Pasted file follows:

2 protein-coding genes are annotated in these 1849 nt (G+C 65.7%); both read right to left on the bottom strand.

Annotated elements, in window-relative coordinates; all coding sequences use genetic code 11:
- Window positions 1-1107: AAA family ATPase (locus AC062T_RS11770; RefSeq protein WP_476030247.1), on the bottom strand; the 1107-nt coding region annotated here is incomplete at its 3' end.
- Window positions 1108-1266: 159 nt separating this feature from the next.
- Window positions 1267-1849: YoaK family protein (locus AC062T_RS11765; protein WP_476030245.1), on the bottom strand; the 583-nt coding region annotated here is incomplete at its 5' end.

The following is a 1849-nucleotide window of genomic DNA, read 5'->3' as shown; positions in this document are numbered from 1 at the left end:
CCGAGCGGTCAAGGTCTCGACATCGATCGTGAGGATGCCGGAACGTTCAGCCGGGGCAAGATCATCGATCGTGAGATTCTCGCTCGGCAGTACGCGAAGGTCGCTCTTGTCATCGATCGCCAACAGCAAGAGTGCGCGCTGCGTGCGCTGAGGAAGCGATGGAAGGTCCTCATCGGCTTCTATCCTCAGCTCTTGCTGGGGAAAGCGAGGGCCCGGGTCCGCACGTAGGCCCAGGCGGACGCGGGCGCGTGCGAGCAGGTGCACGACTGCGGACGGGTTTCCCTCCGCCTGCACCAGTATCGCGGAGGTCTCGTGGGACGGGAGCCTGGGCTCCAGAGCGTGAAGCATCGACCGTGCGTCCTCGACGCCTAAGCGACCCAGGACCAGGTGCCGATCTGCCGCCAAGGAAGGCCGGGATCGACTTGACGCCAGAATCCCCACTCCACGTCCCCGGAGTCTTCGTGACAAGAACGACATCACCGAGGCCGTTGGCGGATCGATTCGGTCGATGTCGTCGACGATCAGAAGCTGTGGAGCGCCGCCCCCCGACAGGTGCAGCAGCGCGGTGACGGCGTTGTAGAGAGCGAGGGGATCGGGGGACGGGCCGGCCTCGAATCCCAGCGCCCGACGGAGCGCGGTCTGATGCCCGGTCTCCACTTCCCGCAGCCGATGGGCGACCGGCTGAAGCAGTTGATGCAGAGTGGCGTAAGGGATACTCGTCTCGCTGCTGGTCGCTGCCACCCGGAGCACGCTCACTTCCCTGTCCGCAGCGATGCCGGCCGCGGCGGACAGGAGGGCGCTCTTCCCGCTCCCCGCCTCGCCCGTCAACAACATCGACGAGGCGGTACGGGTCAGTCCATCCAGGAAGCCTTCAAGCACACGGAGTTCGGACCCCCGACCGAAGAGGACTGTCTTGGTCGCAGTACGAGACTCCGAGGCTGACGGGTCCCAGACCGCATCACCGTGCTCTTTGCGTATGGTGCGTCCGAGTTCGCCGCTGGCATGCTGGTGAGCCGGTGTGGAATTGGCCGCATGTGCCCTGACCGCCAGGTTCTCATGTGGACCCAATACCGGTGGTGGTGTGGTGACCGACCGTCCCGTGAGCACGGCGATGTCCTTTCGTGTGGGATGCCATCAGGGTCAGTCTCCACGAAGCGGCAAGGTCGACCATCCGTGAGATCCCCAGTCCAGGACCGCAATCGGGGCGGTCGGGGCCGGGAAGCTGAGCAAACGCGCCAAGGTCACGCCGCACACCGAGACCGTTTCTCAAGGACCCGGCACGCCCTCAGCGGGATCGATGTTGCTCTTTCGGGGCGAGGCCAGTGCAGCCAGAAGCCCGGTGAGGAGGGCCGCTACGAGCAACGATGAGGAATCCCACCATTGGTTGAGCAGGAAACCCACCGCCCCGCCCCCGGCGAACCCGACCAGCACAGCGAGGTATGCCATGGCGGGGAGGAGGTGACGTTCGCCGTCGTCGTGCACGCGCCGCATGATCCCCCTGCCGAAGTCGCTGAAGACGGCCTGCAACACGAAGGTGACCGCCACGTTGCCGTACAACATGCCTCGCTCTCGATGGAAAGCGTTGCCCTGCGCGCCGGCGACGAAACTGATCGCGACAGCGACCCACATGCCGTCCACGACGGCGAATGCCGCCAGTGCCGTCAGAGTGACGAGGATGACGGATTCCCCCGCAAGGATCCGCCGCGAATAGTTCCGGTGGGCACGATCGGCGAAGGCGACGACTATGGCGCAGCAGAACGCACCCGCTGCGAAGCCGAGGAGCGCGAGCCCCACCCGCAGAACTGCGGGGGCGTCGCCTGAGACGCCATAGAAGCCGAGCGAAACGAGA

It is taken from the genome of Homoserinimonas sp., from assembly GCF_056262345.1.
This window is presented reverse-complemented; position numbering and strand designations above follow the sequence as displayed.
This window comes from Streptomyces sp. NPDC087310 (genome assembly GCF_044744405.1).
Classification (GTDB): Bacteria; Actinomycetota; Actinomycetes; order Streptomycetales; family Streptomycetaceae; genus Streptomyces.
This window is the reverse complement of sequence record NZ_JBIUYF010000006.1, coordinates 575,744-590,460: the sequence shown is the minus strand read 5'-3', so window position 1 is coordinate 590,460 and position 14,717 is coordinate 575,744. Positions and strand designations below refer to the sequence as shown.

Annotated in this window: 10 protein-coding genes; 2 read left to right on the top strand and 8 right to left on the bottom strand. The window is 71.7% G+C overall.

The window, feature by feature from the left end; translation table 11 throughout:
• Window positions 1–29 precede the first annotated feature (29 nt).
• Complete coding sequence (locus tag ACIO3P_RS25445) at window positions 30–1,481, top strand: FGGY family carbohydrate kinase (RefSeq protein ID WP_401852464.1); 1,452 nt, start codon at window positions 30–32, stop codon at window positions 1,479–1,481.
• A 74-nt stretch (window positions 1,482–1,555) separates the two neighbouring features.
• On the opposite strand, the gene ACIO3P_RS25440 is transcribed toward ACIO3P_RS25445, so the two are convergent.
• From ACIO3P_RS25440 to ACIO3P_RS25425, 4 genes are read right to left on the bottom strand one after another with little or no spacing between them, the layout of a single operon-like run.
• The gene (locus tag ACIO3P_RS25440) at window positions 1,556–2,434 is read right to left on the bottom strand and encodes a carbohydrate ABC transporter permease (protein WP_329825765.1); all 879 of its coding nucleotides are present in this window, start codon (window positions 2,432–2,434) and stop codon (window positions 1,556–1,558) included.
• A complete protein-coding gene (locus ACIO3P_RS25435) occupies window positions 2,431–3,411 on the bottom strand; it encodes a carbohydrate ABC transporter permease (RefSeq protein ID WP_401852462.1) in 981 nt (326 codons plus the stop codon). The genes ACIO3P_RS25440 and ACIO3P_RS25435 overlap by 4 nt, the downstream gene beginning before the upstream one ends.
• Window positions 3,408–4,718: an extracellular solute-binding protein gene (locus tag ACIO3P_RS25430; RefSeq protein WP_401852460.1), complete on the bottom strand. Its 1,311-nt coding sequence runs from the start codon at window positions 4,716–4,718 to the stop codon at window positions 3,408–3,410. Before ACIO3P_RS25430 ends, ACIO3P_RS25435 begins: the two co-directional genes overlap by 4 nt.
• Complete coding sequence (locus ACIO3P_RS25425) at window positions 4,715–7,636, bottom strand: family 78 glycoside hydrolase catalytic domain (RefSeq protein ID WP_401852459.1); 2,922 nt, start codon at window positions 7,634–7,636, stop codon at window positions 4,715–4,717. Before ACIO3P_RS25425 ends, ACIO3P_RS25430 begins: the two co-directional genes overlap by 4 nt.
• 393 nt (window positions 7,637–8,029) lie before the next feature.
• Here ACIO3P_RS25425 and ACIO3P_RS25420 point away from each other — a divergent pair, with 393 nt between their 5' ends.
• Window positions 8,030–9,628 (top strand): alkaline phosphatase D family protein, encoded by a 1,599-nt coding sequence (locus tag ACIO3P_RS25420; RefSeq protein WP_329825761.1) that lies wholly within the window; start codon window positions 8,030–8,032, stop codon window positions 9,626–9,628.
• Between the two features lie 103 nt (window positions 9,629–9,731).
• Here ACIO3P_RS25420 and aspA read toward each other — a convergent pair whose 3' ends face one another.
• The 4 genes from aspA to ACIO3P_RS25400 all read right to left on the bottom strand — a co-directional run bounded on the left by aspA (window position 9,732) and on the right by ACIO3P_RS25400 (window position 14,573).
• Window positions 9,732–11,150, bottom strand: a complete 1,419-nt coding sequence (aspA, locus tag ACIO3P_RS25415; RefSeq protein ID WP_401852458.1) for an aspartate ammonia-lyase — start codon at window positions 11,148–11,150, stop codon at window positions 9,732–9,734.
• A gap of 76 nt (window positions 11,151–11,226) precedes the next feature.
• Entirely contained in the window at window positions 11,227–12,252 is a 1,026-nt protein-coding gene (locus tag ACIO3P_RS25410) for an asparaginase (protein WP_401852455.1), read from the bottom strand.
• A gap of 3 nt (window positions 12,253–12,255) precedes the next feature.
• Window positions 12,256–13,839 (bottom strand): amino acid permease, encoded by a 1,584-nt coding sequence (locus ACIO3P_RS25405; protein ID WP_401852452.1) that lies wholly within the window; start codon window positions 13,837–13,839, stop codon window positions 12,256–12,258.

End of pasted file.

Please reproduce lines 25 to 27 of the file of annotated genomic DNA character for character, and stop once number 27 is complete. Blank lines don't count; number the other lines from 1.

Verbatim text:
• Here ACIO3P_RS25425 and ACIO3P_RS25420 point away from each other — a divergent pair, with 393 nt between their 5' ends.
• Window positions 8,030–9,628 (top strand): alkaline phosphatase D family protein, encoded by a 1,599-nt coding sequence (locus tag ACIO3P_RS25420; RefSeq protein WP_329825761.1) that lies wholly within the window; start codon window positions 8,030–8,032, stop codon window positions 9,626–9,628.
• Between the two features lie 103 nt (window positions 9,629–9,731).